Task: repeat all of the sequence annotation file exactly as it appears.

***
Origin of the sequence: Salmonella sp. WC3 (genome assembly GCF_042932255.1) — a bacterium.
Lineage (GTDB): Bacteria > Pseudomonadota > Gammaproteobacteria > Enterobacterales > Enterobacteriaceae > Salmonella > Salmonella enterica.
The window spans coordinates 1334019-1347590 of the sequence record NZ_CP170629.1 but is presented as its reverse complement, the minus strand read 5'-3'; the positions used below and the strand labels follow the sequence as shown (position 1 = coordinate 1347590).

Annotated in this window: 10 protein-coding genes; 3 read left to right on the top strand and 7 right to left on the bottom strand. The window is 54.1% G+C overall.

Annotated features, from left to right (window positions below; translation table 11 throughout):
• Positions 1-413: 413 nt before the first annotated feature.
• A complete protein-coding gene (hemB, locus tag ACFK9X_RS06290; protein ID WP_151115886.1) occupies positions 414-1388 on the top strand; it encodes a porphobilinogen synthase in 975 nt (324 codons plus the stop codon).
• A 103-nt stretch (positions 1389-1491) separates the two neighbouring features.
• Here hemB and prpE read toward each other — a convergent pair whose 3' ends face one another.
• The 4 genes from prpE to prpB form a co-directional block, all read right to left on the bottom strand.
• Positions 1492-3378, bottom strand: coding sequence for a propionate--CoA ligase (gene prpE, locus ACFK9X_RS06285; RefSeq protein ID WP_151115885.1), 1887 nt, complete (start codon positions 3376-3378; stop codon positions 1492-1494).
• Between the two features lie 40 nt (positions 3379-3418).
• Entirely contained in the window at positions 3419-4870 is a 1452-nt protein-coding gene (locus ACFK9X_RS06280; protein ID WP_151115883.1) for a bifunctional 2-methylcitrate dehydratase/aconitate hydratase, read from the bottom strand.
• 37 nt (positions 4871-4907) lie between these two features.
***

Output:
Origin of the sequence: Salmonella sp. WC3 (genome assembly GCF_042932255.1) — a bacterium.
Lineage (GTDB): Bacteria > Pseudomonadota > Gammaproteobacteria > Enterobacterales > Enterobacteriaceae > Salmonella > Salmonella enterica.
The window spans coordinates 1334019-1347590 of the sequence record NZ_CP170629.1 but is presented as its reverse complement, the minus strand read 5'-3'; the positions used below and the strand labels follow the sequence as shown (position 1 = coordinate 1347590).

Annotated in this window: 10 protein-coding genes; 3 read left to right on the top strand and 7 right to left on the bottom strand. The window is 54.1% G+C overall.

Annotated features, from left to right (window positions below; translation table 11 throughout):
• Positions 1-413: 413 nt before the first annotated feature.
• A complete protein-coding gene (hemB, locus tag ACFK9X_RS06290; protein ID WP_151115886.1) occupies positions 414-1388 on the top strand; it encodes a porphobilinogen synthase in 975 nt (324 codons plus the stop codon).
• A 103-nt stretch (positions 1389-1491) separates the two neighbouring features.
• Here hemB and prpE read toward each other — a convergent pair whose 3' ends face one another.
• The 4 genes from prpE to prpB form a co-directional block, all read right to left on the bottom strand.
• Positions 1492-3378, bottom strand: coding sequence for a propionate--CoA ligase (gene prpE, locus ACFK9X_RS06285; RefSeq protein ID WP_151115885.1), 1887 nt, complete (start codon positions 3376-3378; stop codon positions 1492-1494).
• Between the two features lie 40 nt (positions 3379-3418).
• Entirely contained in the window at positions 3419-4870 is a 1452-nt protein-coding gene (locus ACFK9X_RS06280; protein ID WP_151115883.1) for a bifunctional 2-methylcitrate dehydratase/aconitate hydratase, read from the bottom strand.
• 37 nt (positions 4871-4907) lie between these two features.